John R. Hope - Coastal Carolina University
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John R. Hope

John R. Hope was one of the best-known and well-respected meteorologists and hurricane forecasters in the nation.

After 37 years in the National Weather Service, he joined The Weather Channel when it was created in 1982 and served as the tropical coordinator and on-camera meteorologist. In just over three decades, Hope went from releasing and tracking weather balloons, to working on manned space flights to the moon and programming some of the then largest computers in the world, earning international recognition for this technical work.

Hope attended the University of Illinois where he majored in mathematics. He earned a master's degree in meteorology from the University of Chicago. His distinguished career in meteorology began in 1941 when he became a weather observer and forecaster in the United States Army Air Corps. He joined the United States Weather Bureau in 1949 and was an aviation forecaster and a district forecaster before becoming a principle assistant in the Spaceflight Meteorology Group in 1962. He transferred to the National Hurricane Center in 1968 and was soon named a senior hurricane specialist.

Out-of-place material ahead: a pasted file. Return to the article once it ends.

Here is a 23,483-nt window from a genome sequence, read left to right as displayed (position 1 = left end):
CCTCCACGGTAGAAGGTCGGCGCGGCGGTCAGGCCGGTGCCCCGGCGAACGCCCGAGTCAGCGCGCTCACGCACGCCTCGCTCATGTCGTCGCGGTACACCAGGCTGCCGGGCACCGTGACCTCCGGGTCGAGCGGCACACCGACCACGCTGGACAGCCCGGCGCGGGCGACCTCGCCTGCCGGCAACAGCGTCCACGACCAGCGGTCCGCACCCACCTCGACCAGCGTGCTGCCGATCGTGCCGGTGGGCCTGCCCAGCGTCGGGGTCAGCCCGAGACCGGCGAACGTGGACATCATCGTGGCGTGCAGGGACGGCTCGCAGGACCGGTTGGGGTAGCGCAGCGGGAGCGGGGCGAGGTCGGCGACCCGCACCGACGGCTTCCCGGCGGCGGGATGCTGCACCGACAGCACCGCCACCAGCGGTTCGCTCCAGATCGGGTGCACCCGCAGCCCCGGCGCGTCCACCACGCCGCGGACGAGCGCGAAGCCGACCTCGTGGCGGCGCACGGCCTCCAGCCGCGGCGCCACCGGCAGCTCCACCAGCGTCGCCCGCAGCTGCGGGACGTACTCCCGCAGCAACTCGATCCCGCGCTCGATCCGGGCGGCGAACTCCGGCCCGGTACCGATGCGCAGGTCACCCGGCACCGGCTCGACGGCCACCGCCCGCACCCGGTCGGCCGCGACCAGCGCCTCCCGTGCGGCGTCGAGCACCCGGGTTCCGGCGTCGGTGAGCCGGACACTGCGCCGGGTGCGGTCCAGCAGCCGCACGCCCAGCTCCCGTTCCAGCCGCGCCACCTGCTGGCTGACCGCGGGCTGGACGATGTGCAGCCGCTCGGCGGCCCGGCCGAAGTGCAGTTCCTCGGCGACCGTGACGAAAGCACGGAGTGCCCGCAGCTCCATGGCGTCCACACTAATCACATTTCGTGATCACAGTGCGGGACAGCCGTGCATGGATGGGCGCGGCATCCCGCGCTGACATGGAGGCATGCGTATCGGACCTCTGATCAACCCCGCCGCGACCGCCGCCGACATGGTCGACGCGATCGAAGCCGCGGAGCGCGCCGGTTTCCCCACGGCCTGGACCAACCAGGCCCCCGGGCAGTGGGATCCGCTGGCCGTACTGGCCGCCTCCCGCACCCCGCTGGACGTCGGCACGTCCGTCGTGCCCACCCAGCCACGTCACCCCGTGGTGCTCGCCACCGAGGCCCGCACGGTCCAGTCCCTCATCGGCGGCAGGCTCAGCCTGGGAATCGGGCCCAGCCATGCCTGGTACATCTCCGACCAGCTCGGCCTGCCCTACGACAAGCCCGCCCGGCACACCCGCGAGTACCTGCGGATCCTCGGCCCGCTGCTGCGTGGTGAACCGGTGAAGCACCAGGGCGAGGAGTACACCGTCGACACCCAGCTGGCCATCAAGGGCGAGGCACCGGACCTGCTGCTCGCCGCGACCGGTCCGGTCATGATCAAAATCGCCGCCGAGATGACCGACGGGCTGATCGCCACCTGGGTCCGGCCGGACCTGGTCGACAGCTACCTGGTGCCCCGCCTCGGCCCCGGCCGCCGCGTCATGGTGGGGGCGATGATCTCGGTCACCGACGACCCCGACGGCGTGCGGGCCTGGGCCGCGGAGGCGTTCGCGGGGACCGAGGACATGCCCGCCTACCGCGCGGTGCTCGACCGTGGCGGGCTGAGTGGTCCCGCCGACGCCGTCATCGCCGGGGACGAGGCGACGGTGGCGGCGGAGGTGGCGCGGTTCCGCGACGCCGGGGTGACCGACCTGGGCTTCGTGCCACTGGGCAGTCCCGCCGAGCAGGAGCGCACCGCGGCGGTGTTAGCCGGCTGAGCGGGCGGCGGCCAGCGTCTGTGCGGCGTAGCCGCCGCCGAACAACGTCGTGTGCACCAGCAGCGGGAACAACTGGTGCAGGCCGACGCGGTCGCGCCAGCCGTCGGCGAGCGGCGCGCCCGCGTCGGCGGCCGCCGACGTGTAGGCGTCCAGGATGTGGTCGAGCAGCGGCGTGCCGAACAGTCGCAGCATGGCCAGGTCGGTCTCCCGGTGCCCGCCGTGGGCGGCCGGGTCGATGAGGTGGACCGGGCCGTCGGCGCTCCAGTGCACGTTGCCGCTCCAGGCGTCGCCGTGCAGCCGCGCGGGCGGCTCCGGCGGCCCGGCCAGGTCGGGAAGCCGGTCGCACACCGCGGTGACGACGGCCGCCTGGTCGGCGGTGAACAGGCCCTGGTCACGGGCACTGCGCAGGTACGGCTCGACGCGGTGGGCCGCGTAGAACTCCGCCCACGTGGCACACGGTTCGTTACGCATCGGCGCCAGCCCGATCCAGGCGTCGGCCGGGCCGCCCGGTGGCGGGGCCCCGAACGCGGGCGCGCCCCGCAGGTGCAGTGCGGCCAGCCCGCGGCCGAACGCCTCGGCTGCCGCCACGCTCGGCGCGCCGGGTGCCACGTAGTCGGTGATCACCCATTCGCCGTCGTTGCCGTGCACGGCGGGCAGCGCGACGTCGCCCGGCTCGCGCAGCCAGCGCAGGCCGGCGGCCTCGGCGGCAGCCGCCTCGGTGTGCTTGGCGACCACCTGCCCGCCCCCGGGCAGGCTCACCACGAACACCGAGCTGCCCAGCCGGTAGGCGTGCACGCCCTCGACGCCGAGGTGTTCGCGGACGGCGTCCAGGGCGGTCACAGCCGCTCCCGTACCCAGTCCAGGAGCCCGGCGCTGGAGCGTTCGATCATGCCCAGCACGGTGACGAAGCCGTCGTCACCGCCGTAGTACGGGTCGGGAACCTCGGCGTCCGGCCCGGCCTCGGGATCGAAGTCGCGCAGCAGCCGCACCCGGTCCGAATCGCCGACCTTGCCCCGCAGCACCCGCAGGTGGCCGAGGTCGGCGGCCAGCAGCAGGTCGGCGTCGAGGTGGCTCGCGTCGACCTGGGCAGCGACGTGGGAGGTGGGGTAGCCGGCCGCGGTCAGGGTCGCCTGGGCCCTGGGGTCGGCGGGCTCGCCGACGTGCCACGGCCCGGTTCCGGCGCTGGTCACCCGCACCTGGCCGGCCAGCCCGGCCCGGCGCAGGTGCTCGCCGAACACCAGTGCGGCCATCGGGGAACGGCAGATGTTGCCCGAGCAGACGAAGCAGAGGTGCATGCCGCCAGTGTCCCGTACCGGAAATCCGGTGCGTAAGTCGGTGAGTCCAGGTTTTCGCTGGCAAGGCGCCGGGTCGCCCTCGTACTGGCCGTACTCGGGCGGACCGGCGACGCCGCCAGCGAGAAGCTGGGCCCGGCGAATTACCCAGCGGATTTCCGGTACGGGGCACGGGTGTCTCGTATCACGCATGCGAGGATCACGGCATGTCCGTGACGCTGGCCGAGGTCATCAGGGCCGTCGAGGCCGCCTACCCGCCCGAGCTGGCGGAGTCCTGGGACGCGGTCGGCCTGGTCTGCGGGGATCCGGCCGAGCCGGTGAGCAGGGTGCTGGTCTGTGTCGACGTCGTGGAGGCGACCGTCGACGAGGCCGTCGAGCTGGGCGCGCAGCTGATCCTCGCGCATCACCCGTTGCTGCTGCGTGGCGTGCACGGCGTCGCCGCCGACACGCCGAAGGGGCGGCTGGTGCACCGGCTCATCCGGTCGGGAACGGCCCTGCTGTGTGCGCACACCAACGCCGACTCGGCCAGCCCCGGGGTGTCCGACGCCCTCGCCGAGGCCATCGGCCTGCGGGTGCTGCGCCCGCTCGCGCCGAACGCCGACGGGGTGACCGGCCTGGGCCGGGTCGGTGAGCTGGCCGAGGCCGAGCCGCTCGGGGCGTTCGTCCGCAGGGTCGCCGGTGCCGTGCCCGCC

Hope received many public service awards, including the 1971 United States Department of Commerce Silver Medal in 1971, the National Hurricane Conference Media Award in 1990 and the Governor's Award from the Florida Governor's Hurricane Conference in 1994. He served as chair of the Forecasts and Warning Committee of the Hurricane Warning Conference from 1972 to 1981.

Following his retirement from the Weather Channel in 1997, Hope continued to provide around-the- clock coverage, as needed, during the annual hurricane season. In January 2000, The Weather Channel established the John R. Hope Scholarship in Atmospheric Sciences, which is administered by the American Meteorological Society.

Hope was born in 1919 in Stowell, Pa. He died in June 2002 at age 83.

Hope received the honorary degree Doctor of Public Service from Coastal Carolina University during the May 2000 commencement ceremony.